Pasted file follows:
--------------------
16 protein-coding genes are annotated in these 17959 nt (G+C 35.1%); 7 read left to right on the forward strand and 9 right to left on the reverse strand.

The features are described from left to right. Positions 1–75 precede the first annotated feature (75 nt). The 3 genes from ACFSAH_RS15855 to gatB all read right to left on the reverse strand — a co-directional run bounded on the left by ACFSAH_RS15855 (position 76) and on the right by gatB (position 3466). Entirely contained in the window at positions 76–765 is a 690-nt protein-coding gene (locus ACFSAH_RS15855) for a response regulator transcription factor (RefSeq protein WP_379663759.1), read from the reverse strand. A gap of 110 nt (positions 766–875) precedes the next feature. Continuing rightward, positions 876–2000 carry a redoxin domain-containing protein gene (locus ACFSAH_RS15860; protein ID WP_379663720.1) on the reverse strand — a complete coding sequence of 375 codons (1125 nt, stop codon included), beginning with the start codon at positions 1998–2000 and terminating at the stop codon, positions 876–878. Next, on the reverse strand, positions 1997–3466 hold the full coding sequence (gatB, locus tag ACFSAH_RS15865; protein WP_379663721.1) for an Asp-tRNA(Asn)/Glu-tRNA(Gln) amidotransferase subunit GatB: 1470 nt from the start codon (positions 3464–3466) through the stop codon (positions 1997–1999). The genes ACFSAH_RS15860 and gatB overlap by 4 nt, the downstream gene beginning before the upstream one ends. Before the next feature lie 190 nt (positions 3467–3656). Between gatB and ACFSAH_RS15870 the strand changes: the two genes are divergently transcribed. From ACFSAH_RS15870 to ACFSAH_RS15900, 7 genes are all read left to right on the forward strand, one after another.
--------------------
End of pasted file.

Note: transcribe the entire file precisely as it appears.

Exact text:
16 protein-coding genes are annotated in these 17959 nt (G+C 35.1%); 7 read left to right on the forward strand and 9 right to left on the reverse strand.

The features are described from left to right. Positions 1–75 precede the first annotated feature (75 nt). The 3 genes from ACFSAH_RS15855 to gatB all read right to left on the reverse strand — a co-directional run bounded on the left by ACFSAH_RS15855 (position 76) and on the right by gatB (position 3466). Entirely contained in the window at positions 76–765 is a 690-nt protein-coding gene (locus ACFSAH_RS15855) for a response regulator transcription factor (RefSeq protein WP_379663759.1), read from the reverse strand. A gap of 110 nt (positions 766–875) precedes the next feature. Continuing rightward, positions 876–2000 carry a redoxin domain-containing protein gene (locus ACFSAH_RS15860; protein ID WP_379663720.1) on the reverse strand — a complete coding sequence of 375 codons (1125 nt, stop codon included), beginning with the start codon at positions 1998–2000 and terminating at the stop codon, positions 876–878. Next, on the reverse strand, positions 1997–3466 hold the full coding sequence (gatB, locus tag ACFSAH_RS15865; protein WP_379663721.1) for an Asp-tRNA(Asn)/Glu-tRNA(Gln) amidotransferase subunit GatB: 1470 nt from the start codon (positions 3464–3466) through the stop codon (positions 1997–1999). The genes ACFSAH_RS15860 and gatB overlap by 4 nt, the downstream gene beginning before the upstream one ends. Before the next feature lie 190 nt (positions 3467–3656). Between gatB and ACFSAH_RS15870 the strand changes: the two genes are divergently transcribed. From ACFSAH_RS15870 to ACFSAH_RS15900, 7 genes are all read left to right on the forward strand, one after another.